here a torrent fell on us, and I lost all my specimens in press, collected in Jalisco and Salina Cruz, on
the Pacific Coast."
|| In 1924 he collects
in Zacuapam and surrounding areas. Although I did not find examples in
Berkeley, there are indications of such collections in his letters.
| In 1925 Brandegee dies and the
contact with Berkeley is lost. Nevertheless, he returns to the
Hacienda Monserrate in Chiapas, where he collects specimens from March to July which were sent
to the U.S. National Herbarium. Paul C. Standley worked on these, publishing what would be a brief
continuation of Brandegee's "Plantae Mexicanae Purpusianae," in the Journal of the Washington
Academy of Sciences, 1926, and describing nine new species (Standley, 1926).
|| One sees his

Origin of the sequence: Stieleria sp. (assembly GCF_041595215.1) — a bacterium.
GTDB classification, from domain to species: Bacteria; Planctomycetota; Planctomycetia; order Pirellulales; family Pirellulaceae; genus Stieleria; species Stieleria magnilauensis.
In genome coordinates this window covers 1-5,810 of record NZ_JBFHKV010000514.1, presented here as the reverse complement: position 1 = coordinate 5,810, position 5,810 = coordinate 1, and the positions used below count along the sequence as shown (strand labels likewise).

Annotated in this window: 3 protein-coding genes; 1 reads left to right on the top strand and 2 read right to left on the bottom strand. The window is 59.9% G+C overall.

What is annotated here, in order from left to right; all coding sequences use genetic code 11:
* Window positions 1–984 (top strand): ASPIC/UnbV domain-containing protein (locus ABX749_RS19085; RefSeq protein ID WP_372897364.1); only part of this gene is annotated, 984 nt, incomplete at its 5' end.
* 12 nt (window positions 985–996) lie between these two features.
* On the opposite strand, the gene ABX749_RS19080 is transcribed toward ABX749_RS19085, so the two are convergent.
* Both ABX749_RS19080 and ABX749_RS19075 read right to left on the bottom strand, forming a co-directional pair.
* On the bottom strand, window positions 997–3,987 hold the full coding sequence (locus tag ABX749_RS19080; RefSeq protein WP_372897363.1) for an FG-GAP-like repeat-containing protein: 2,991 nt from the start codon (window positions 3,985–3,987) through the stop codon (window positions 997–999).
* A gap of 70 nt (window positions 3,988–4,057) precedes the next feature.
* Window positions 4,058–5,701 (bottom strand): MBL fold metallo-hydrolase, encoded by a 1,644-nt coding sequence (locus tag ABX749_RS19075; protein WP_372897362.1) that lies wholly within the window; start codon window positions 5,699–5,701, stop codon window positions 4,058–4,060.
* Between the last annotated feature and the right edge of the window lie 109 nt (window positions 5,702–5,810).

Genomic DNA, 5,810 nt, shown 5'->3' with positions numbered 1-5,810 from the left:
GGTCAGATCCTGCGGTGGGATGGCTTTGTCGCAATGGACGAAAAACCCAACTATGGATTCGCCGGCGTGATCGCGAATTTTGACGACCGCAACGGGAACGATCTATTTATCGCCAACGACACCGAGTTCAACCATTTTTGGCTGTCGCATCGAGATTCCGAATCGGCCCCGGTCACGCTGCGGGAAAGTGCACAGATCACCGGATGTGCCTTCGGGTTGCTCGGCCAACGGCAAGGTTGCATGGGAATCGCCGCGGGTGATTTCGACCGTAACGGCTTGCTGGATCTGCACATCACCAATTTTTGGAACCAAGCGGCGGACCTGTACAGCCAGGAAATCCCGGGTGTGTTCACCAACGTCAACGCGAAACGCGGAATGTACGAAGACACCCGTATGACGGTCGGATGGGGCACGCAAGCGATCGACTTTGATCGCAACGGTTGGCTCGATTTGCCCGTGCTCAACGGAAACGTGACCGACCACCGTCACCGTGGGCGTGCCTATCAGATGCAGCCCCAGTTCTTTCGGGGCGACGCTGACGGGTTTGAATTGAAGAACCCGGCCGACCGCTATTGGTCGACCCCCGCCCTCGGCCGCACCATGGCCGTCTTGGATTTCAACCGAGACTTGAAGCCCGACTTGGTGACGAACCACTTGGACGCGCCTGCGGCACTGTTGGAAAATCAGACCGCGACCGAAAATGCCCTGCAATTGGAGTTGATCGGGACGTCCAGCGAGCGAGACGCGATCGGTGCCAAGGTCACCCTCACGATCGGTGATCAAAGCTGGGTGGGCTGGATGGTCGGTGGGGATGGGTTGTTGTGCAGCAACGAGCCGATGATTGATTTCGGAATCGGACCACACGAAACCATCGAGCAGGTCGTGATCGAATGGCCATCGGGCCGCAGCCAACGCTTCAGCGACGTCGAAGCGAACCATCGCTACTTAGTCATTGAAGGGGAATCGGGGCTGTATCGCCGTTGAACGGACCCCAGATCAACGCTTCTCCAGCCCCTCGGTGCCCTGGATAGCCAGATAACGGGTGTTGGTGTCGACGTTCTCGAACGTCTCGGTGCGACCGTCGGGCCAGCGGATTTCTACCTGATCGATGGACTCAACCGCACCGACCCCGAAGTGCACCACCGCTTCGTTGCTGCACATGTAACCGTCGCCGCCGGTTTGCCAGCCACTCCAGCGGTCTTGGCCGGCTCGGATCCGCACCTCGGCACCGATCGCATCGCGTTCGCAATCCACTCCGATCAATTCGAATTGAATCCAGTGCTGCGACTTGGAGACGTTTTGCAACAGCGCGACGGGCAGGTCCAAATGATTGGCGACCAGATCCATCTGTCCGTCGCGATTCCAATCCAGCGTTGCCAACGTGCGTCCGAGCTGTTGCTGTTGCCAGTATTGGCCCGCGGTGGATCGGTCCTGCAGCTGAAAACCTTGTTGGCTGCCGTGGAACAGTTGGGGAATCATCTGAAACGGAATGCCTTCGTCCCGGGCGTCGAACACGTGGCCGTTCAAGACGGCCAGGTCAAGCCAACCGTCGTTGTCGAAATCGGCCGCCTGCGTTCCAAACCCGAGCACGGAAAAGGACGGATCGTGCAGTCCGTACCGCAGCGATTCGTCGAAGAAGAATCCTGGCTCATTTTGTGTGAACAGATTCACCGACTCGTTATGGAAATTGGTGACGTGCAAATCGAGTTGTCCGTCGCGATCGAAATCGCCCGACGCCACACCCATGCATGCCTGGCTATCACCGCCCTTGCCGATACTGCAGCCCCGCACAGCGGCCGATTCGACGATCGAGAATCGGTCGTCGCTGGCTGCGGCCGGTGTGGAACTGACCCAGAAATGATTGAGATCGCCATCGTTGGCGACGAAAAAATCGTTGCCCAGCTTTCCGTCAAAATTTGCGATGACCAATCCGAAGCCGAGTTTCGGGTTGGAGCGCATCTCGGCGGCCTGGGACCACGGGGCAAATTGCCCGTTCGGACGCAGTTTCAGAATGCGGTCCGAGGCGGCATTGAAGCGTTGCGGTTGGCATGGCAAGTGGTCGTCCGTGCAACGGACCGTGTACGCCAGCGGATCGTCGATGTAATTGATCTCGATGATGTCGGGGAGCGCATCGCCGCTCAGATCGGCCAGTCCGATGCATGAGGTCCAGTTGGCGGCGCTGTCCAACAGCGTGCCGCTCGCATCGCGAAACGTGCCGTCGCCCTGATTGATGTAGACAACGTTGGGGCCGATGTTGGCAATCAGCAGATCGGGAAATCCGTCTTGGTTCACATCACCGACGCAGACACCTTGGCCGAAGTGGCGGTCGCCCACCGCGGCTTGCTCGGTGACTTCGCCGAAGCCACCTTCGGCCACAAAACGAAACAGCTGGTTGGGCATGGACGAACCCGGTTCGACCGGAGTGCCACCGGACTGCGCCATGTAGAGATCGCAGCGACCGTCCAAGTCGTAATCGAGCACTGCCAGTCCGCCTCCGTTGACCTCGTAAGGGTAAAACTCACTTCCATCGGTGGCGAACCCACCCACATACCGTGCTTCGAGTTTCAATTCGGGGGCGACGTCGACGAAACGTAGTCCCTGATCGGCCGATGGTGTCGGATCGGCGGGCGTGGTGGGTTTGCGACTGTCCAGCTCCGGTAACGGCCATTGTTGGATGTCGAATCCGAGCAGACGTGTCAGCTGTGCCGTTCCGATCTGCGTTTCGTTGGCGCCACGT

collections interrupted in May of 1927, on his being seriously wounded when he was the object of a robbery in his house, on the Hacienda de Zacuapam. As we are told by the current Sartorius family, Purpus suffered a blow from a machete on the forehead, and they wounded his breast with a pair of knives, with the idea of finding money on him, which he was completely without; he took hold of the sharp weapons and suffered deep wounds on his hands; in a careless moment an oil lamp was overturned, which immediately started a fire, giving alarm to the neighbors.
| After the assault,
Purpus writes to Setchell, "I stayed in bed two weeks recovering slowly; presently
(five months later) I find myself as well as usual" (Purpus, C. A., 1911-1938).
|| It is unquestionable
that Purpus continued collecting until his death. A letter to W.A. Setchell of
October 20, 1938, testifies to this: "I am growing old and very forgetful and distracted. I am in the
late 80's (he was 87) and not far from 90. Of course I cannot collect much, and must give up my
botanical trips. Nevertheless, now and again I collect a little around here. The other day I found a
very interesting Crotalaria."
|| After a prolonged
agony, C.A. Purpus dies in El Mirador, January 17, 1941, at the age of 90 years.
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Date and time this article was prepared: 6/7/2002 7:32:29 PM